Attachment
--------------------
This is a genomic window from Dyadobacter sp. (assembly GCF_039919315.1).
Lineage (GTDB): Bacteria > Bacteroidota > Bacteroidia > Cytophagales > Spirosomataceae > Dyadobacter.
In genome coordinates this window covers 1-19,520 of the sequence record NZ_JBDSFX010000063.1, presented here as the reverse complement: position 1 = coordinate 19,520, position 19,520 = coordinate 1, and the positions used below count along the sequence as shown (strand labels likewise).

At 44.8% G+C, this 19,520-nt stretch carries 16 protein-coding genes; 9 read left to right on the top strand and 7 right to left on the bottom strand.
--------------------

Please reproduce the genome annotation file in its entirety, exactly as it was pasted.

This is a genomic window from Dyadobacter sp. (assembly GCF_039919315.1).
Lineage (GTDB): Bacteria > Bacteroidota > Bacteroidia > Cytophagales > Spirosomataceae > Dyadobacter.
In genome coordinates this window covers 1-19,520 of the sequence record NZ_JBDSFX010000063.1, presented here as the reverse complement: position 1 = coordinate 19,520, position 19,520 = coordinate 1, and the positions used below count along the sequence as shown (strand labels likewise).

At 44.8% G+C, this 19,520-nt stretch carries 16 protein-coding genes; 9 read left to right on the top strand and 7 right to left on the bottom strand.